Scope creep is an interesting concept to measure how easy it can be to get distracted and off focus from your project schedule. Isn't it interesting how easy it can be to feel that you have endless amount of time, as you are discussing new ideas and additions to an existing project, in a matter of a few weeks before a deliverable date? Well, I would like to say that I am always trying to keep scope creep far far away from my weekends and day offs. I have been in situations where I will plan a vacation day to get caught up on some cleaning and errands, but then before I know it, I would have dived into cooking some meals, searching for a new knitting project, and then start to do some cleaning, whilst leaving out the most important part of my day, which was to get the errands done, and that I would realize once 5'o clock comes around and I am too tired to bother.
After having my son, I must say that I have been making use of every spare minute I can get, as I cannot afford to get scope creep. The mentality has shifted to, 'now or never', based off of what I have scheduled for the day. Therefore, I always start with the most time consuming and time sensitive tasks, and then moving down the list of must-dos, leaving behind the nice-to-dos, to any leftover time and energy I have before I go to bed. I have found making a task list and then allocating the deadline and time slot onto a calendar onto my phone really helps. This way, I can set reminders and alarms to alert me to move on to the next task. This method also helps me see how much time things really take, and see if I realistically have time to do the extra things I would like to on the list as well. Furthermore, if I am on a tight budget for that day, it is a good way for me to see which tasks will cost me money and be able to plan the costs more effectively, such as taking care of all errands on the same day of an upcoming appointment or grocery errand. This is the way I like to monitor my project tasks. When there are "clearly define[d] activities and events, [it] helps the project manager understand where a project stands, when a milestone is achieved, or missed, and when an activity is or isn't performed" (Portney et all, 2008, pg. 338). This is a great way to reflect and go back to see your progress and be able to make improvements where needed.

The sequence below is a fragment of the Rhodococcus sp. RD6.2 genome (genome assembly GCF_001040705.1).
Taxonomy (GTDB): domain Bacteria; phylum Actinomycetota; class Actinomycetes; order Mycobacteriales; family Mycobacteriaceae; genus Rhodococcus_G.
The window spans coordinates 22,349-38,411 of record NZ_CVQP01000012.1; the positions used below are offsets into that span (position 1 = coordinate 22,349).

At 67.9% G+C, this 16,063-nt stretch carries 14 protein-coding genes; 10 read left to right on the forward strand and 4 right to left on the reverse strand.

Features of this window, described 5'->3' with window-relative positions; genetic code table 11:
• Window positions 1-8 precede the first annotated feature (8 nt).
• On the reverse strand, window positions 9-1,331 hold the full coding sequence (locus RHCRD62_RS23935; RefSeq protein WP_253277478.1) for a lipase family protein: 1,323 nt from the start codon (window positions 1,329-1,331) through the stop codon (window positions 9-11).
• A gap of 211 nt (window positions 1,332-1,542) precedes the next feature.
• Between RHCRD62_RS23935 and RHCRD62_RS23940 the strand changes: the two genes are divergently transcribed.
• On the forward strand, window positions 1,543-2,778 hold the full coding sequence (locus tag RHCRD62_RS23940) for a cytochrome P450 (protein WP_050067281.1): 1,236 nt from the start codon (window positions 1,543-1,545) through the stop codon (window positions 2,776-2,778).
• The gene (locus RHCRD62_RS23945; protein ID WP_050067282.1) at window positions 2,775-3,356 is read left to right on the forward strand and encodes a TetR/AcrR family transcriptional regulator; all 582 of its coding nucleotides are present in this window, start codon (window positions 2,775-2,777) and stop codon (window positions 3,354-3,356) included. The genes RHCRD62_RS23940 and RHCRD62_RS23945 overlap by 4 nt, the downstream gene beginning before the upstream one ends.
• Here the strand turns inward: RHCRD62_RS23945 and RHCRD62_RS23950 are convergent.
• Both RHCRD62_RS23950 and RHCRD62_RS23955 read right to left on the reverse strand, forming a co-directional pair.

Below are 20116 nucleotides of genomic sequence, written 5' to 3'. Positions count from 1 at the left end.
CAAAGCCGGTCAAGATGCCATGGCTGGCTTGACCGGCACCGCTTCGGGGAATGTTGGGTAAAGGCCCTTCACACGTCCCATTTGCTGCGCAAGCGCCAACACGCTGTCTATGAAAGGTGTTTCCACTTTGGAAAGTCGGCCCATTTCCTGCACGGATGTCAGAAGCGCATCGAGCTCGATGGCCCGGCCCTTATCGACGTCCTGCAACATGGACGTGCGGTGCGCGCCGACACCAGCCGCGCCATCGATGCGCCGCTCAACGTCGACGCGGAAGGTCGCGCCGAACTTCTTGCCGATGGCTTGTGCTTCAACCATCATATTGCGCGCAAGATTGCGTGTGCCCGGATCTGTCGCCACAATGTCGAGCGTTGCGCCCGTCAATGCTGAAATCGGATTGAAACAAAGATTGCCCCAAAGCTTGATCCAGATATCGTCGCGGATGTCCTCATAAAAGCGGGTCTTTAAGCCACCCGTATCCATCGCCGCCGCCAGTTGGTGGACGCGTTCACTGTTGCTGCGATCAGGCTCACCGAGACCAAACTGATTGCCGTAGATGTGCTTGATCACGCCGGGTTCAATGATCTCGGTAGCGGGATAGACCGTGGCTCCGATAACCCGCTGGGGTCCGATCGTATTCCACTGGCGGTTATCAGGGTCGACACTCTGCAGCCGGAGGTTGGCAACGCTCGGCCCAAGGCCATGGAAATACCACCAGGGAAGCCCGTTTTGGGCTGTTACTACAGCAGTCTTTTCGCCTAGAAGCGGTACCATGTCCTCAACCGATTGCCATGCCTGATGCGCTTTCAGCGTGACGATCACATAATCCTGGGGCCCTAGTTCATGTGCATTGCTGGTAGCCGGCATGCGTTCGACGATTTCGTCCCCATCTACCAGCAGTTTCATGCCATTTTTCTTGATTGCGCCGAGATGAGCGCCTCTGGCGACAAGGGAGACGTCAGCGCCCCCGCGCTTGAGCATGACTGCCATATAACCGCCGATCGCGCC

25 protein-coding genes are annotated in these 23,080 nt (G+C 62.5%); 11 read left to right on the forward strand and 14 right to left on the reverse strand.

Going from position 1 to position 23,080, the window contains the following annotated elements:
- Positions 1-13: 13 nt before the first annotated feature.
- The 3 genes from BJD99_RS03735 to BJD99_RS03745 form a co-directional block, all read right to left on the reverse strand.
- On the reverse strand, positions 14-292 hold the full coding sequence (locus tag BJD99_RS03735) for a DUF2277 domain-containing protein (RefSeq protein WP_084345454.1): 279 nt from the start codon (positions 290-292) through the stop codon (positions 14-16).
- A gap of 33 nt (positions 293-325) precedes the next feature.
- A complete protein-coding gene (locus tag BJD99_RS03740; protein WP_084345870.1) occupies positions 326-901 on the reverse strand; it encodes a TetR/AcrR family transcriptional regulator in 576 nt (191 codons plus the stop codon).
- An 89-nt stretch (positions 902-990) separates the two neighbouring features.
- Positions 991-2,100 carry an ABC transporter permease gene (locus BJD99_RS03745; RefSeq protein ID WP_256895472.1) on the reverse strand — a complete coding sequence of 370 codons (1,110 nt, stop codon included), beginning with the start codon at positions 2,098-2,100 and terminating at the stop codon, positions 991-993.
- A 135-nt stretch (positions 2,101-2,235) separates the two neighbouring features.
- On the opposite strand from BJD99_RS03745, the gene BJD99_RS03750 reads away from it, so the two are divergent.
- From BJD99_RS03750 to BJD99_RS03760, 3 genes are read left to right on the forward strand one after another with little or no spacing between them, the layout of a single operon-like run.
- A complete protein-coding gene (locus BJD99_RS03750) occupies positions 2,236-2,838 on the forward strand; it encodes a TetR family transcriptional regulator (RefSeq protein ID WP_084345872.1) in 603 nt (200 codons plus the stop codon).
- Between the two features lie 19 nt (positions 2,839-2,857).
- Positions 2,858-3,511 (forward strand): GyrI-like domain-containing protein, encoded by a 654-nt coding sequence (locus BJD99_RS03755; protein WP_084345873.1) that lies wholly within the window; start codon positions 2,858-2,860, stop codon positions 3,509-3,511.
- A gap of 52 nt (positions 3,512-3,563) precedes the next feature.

Portny, S. E., Mantel, S. J., Meredith, J. R., Shafer, S. M., Sutton, M. M., & Kramer, B. E. (2008). Project management: Planning, scheduling, and controlling projects. Hoboken, NJ: John Wiley & Sons, Inc.